The Finch alumni lined up in front of the White House in their camel-hair coats, the obligatory round gold pin on the lapel with matching gold earrings, medium-heeled beige shoes, panty hose, and long, camel-hair skirts with beige silk blouses. I stood in line beside Abbie in my black fishnet top with three-by-three-inch patch pockets just covering my nipples, a short black miniskirt that went all the way to the beaver, and long black boots that reached up to my thighs. Looking like a pimp and a go-go girl, the two of us couldn't have been more thrilled to have been invited to Nixon's White House, because unlike the beige crowd surrounding us, we had a personal agenda.

In our pockets was more than enough powdered acid to get a lot of people very high, but we weren't interested in a lot of people. Richard Milhous Nixon was our mark. Having been trained in formal tea etiquette at Finch, I knew this would not be a sit-down affair. There'd probably be two very long tables set up with a large tea urn at one end, maybe a coffee urn beside it, and people would stand around, sipping and conversing with each other. The plan was for me to reach my overly long pinky fingernail, grown especially for easy cocaine snorting, into my pocket, fill it with six hundred mics of pure powdered LSD, and with a large entertainer's gesture, drop the acid into Tricky Dick's teacup. If I missed, Abbie was my backup. We knew we wouldn't have the pleasure of seeing Nixon tripping (LSD takes a while to kick in), but the idea that he might be stumbling through the White House a little later, talking to paintings, watching walls melt, and thinking he was turning into a bulldog, was irresistible.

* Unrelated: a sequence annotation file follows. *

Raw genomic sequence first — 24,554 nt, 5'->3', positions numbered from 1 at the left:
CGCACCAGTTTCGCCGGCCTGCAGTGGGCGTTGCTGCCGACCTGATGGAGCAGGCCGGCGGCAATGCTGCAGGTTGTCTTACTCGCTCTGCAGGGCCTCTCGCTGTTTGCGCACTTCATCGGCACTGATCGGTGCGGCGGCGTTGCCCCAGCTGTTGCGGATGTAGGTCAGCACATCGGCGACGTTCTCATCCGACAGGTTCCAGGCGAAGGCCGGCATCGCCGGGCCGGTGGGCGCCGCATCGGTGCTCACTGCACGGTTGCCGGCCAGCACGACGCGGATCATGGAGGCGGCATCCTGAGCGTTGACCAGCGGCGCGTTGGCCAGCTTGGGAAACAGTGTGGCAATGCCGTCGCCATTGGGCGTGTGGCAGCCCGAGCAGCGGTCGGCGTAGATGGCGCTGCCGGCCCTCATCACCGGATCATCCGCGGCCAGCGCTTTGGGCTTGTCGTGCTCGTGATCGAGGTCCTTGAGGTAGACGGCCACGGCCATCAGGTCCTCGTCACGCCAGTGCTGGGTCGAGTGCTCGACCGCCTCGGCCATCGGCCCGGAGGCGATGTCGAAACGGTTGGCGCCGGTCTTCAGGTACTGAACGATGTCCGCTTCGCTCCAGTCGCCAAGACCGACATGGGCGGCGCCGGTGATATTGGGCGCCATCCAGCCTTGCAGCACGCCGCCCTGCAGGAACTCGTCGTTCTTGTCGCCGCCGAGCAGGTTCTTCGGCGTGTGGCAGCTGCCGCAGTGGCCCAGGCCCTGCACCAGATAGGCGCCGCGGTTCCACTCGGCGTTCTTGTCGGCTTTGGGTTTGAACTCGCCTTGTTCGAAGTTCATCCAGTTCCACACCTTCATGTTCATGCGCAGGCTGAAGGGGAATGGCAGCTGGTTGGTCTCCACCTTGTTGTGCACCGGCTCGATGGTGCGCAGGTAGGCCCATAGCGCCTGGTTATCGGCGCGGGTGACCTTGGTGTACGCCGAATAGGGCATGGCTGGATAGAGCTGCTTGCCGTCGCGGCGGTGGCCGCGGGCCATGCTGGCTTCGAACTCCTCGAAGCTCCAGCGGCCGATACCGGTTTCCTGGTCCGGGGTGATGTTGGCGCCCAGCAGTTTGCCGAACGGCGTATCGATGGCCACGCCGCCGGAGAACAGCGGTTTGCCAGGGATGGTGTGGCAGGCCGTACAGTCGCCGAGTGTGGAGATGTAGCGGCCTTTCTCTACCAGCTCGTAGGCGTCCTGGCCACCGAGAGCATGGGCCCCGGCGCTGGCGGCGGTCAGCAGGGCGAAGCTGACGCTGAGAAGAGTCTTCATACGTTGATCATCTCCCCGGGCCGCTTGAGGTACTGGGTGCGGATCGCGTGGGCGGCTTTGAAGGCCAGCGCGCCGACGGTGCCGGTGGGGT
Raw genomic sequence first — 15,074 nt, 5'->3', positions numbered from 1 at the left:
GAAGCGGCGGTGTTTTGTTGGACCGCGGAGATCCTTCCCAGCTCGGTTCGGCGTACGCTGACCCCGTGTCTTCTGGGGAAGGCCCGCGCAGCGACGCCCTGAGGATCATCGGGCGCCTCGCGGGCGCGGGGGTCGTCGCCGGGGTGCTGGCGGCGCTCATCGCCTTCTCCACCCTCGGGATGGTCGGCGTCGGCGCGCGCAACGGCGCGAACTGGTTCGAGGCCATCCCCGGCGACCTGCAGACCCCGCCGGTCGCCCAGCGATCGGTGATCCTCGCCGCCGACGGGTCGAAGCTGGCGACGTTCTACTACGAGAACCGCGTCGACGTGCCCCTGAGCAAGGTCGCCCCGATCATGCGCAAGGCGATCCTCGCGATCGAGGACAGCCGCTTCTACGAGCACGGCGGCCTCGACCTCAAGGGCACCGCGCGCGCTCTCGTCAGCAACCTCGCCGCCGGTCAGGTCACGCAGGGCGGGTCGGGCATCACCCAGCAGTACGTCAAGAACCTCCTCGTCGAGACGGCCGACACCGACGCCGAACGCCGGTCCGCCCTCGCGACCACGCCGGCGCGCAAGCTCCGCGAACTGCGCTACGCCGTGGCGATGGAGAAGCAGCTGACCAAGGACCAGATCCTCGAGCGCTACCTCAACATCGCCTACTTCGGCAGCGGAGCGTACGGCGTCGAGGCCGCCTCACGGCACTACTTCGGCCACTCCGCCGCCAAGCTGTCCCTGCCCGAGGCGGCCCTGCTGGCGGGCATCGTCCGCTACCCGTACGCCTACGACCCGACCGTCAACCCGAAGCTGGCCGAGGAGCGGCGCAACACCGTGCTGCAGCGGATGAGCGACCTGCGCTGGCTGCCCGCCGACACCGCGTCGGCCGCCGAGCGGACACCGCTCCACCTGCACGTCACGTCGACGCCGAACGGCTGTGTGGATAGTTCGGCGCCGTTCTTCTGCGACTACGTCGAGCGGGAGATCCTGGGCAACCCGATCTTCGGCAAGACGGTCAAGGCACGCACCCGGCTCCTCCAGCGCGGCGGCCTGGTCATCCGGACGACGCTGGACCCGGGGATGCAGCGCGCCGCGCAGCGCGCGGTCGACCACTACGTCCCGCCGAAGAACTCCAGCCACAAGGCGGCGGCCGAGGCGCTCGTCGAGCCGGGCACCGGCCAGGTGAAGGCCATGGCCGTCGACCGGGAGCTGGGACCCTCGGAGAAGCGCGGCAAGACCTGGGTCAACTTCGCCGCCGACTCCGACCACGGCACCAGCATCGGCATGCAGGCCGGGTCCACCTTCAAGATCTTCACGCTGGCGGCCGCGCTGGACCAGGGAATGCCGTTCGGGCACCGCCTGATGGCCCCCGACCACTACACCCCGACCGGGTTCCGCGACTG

Although it was raining outside the White House, staining multiple pairs of Gucci shoes, the security boys detained everyone, thoroughly checking their identification and giving them an appraising eye.

"Excuse me, miss, but may I see your invitation?" one of the guards said to me. "And your ID."

He took my invitation with the name Grace Wing on it, and my driver's license, to the security booth and came back. I'm sorry, Miss Wing," he said, "You can't go in."

"But I have an invitation," I argued.

"Look. We know you're Grace Slick and we consider you a security risk. You're on the FBI list." I hadn't done anything subversive that I knew of -- it must have been some of my lyrics. And God only knows what they'd dug up on Abbie.